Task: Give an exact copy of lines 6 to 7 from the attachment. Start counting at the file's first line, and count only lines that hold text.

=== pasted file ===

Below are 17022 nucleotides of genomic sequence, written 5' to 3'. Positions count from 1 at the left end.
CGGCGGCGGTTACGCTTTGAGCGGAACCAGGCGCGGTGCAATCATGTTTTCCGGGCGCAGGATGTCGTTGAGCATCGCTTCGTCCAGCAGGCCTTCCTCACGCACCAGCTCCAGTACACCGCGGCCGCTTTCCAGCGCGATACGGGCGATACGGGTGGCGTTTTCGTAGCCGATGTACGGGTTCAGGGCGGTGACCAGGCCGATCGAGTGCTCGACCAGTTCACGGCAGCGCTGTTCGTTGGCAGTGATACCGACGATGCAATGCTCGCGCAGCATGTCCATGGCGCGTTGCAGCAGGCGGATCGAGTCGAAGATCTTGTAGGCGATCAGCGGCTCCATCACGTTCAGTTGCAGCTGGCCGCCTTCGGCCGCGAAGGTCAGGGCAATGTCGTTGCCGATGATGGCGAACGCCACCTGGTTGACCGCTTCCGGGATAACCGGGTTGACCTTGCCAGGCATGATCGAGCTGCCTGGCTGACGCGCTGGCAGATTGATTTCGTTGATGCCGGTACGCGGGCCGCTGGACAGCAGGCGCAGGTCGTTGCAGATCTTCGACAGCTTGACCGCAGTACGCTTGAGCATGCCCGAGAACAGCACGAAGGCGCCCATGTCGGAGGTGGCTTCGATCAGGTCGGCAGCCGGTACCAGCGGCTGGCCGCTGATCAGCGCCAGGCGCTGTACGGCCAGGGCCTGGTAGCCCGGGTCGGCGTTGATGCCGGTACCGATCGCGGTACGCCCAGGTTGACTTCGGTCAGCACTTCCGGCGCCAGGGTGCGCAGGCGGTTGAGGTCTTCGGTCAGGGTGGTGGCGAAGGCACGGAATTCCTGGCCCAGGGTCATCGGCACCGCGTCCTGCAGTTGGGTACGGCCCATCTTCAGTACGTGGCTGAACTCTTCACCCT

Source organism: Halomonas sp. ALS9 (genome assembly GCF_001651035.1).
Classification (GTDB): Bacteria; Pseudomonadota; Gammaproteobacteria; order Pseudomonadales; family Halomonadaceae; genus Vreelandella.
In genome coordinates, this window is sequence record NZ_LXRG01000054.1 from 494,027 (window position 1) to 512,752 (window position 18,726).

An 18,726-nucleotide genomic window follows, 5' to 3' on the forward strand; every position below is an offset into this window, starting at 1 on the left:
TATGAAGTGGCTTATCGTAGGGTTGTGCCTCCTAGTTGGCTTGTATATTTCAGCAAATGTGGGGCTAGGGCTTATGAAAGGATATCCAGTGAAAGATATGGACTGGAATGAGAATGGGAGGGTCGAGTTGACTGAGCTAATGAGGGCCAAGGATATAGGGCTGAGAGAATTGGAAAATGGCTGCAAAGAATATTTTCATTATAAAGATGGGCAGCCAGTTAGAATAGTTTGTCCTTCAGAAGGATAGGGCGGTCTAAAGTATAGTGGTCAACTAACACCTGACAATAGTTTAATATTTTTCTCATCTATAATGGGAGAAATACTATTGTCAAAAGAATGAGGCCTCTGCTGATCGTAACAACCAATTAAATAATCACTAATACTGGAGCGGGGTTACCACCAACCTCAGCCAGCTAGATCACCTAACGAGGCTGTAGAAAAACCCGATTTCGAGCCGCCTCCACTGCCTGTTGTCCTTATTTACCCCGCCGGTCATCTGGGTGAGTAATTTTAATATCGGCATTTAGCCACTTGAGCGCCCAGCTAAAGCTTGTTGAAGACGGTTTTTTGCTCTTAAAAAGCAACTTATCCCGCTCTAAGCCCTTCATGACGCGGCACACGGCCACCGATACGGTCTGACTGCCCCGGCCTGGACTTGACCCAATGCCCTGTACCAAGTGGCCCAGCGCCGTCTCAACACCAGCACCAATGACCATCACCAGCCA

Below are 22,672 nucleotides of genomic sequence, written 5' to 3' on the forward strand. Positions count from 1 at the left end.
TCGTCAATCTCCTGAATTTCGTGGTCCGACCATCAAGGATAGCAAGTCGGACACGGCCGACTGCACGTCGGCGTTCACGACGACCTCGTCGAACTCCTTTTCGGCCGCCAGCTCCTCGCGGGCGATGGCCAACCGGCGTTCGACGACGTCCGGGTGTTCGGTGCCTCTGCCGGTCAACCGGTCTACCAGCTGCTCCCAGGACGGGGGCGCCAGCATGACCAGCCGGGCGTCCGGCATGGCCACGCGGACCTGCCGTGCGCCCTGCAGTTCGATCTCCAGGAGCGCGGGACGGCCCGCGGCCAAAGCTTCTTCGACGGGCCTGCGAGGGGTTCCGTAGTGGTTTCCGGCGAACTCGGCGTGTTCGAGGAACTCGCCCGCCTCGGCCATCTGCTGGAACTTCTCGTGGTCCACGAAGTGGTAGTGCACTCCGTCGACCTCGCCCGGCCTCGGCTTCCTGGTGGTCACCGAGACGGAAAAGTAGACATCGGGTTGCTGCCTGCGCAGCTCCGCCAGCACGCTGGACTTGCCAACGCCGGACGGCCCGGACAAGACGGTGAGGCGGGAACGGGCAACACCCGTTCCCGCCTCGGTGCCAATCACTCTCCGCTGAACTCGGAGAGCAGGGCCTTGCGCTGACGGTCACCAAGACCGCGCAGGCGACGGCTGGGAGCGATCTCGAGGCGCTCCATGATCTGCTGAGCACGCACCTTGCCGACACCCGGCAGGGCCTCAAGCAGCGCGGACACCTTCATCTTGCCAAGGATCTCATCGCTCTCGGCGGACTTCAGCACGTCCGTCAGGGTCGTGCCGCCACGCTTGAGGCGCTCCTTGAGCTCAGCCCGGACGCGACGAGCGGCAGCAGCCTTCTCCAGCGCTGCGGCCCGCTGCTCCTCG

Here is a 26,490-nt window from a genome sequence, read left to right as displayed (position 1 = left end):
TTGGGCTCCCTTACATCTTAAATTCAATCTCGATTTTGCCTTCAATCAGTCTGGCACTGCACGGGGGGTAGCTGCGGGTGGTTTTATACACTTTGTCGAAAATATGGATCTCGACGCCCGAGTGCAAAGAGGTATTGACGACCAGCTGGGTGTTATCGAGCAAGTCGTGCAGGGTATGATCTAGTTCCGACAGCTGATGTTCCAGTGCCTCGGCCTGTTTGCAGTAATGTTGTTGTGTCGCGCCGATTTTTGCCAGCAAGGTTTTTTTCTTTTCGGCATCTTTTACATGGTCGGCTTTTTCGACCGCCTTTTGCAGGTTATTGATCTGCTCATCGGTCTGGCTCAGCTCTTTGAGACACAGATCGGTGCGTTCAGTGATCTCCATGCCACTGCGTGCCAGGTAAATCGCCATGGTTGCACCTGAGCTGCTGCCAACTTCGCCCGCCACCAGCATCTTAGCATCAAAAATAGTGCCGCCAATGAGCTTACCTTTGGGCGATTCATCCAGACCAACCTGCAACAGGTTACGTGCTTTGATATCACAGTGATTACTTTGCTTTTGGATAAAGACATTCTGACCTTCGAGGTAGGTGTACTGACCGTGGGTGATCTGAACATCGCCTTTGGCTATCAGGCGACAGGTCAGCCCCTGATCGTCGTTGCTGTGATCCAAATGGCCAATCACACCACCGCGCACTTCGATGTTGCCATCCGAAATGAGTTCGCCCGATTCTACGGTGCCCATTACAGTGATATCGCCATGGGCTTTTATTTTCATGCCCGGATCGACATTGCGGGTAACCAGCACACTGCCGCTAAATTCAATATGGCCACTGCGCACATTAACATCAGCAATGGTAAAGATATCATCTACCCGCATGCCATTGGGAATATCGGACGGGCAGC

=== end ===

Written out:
An 18,726-nucleotide genomic window follows, 5' to 3' on the forward strand; every position below is an offset into this window, starting at 1 on the left:
TATGAAGTGGCTTATCGTAGGGTTGTGCCTCCTAGTTGGCTTGTATATTTCAGCAAATGTGGGGCTAGGGCTTATGAAAGGATATCCAGTGAAAGATATGGACTGGAATGAGAATGGGAGGGTCGAGTTGACTGAGCTAATGAGGGCCAAGGATATAGGGCTGAGAGAATTGGAAAATGGCTGCAAAGAATATTTTCATTATAAAGATGGGCAGCCAGTTAGAATAGTTTGTCCTTCAGAAGGATAGGGCGGTCTAAAGTATAGTGGTCAACTAACACCTGACAATAGTTTAATATTTTTCTCATCTATAATGGGAGAAATACTATTGTCAAAAGAATGAGGCCTCTGCTGATCGTAACAACCAATTAAATAATCACTAATACTGGAGCGGGGTTACCACCAACCTCAGCCAGCTAGATCACCTAACGAGGCTGTAGAAAAACCCGATTTCGAGCCGCCTCCACTGCCTGTTGTCCTTATTTACCCCGCCGGTCATCTGGGTGAGTAATTTTAATATCGGCATTTAGCCACTTGAGCGCCCAGCTAAAGCTTGTTGAAGACGGTTTTTTGCTCTTAAAAAGCAACTTATCCCGCTCTAAGCCCTTCATGACGCGGCACACGGCCACCGATACGGTCTGACTGCCCCGGCCTGGACTTGACCCAATGCCCTGTACCAAGTGGCCCAGCGCCGTCTCAACACCAGCACCAATGACCATCACCAGCCA